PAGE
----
“I knew it had to be this way,” he explained. “If I couldn’t animate the film, I couldn’t do it at all.”
Folman and his animators filled the movie with dreams, memories and nightmares, all set to a soundtrack that alternates between rock music and Max Richter’s haunting score: A pack of dogs running rabid and wild though the streets, an exhilarating sequence of young soldiers boogie-boarding at the beach (Folman admits this was an intentional homage to “Apocalypse Now”), a teenage soldier dreaming that he’s being swum to safety by a giant naked woman, and, finally, Folman’s only clue to his blocked memory: a recurring dream about emerging naked from the sea.
The film owes much of its visual impact to the artistry of Goldman and his animation team, but its dramatic tension derives from Folman’s own Jason Bourne-style search for his missing memories. But when it comes time for the moment of revelation, the “Bourne moment” that might unlock his memory, Folman’s friend Ori hits him with an apparent anticlimax: the suggestion that his obsession stems from a much earlier moment in history—that his dreams are connected to an earlier massacre, an earlier nightmare.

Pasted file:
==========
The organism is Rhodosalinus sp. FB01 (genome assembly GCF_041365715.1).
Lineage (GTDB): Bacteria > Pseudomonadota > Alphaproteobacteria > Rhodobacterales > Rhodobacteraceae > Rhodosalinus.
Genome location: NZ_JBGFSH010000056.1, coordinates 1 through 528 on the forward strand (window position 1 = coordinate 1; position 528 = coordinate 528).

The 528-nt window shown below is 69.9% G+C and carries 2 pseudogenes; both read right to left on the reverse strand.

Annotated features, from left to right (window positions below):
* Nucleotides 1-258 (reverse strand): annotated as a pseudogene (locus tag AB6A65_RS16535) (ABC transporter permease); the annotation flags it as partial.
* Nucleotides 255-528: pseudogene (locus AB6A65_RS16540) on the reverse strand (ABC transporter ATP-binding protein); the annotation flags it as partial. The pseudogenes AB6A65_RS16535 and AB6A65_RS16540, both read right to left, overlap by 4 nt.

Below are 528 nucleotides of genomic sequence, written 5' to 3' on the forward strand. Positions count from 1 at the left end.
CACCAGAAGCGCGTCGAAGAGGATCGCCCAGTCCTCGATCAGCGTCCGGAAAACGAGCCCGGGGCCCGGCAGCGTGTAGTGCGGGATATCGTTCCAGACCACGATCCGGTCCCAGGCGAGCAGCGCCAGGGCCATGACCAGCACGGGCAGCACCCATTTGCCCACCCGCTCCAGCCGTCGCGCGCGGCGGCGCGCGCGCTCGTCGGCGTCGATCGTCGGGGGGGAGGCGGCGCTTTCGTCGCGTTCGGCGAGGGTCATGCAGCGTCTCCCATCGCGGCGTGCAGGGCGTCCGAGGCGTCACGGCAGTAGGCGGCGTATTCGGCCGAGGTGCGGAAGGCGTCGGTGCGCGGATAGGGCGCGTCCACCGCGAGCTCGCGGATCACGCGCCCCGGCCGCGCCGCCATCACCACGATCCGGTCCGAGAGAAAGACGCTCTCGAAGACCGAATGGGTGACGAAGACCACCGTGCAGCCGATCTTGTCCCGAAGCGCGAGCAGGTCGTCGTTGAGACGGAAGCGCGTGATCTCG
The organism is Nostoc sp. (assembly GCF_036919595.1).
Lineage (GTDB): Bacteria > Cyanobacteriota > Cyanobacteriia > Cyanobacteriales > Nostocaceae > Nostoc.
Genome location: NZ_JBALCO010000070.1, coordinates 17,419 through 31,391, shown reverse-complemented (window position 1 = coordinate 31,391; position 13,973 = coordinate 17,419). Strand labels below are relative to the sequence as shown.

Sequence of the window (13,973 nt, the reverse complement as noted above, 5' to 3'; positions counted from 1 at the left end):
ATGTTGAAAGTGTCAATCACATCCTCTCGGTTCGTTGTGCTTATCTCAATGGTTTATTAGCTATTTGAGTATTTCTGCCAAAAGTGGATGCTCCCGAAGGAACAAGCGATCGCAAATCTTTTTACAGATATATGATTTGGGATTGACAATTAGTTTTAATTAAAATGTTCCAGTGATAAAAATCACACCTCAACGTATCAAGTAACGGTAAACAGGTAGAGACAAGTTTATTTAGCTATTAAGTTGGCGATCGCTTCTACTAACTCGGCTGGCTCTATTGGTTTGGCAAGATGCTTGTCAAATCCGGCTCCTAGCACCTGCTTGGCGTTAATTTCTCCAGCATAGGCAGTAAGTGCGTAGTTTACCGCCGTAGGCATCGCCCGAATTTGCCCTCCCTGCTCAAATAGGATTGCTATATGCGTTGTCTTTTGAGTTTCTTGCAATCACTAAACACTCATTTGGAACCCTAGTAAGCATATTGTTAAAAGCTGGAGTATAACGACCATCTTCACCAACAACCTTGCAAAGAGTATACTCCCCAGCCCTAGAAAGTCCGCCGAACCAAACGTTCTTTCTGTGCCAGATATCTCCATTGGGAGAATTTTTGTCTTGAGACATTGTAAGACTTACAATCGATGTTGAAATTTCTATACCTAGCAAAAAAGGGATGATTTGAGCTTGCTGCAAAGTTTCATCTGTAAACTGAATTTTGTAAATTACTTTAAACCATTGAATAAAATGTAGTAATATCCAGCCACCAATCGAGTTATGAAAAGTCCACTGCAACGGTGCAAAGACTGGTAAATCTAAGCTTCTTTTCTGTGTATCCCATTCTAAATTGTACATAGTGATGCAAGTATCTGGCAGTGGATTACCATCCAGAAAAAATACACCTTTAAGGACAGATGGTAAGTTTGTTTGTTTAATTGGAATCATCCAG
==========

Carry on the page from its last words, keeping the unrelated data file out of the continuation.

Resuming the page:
“It’s all about those camps,” Ori suggests in the film. “Your parents were in Auschwitz. The massacre has been with you since you were 6 years old. … You felt guilty; you were cast for the role of the Nazi. It’s true you didn’t massacre. You just fired flares.”
As a child of survivors, said Folman, he had long been preoccupied by questions of circles of responsibility during the Holocaust. “How much did they know? Did they realize there was a mass murder happening? How many knew what was going on in the camps?”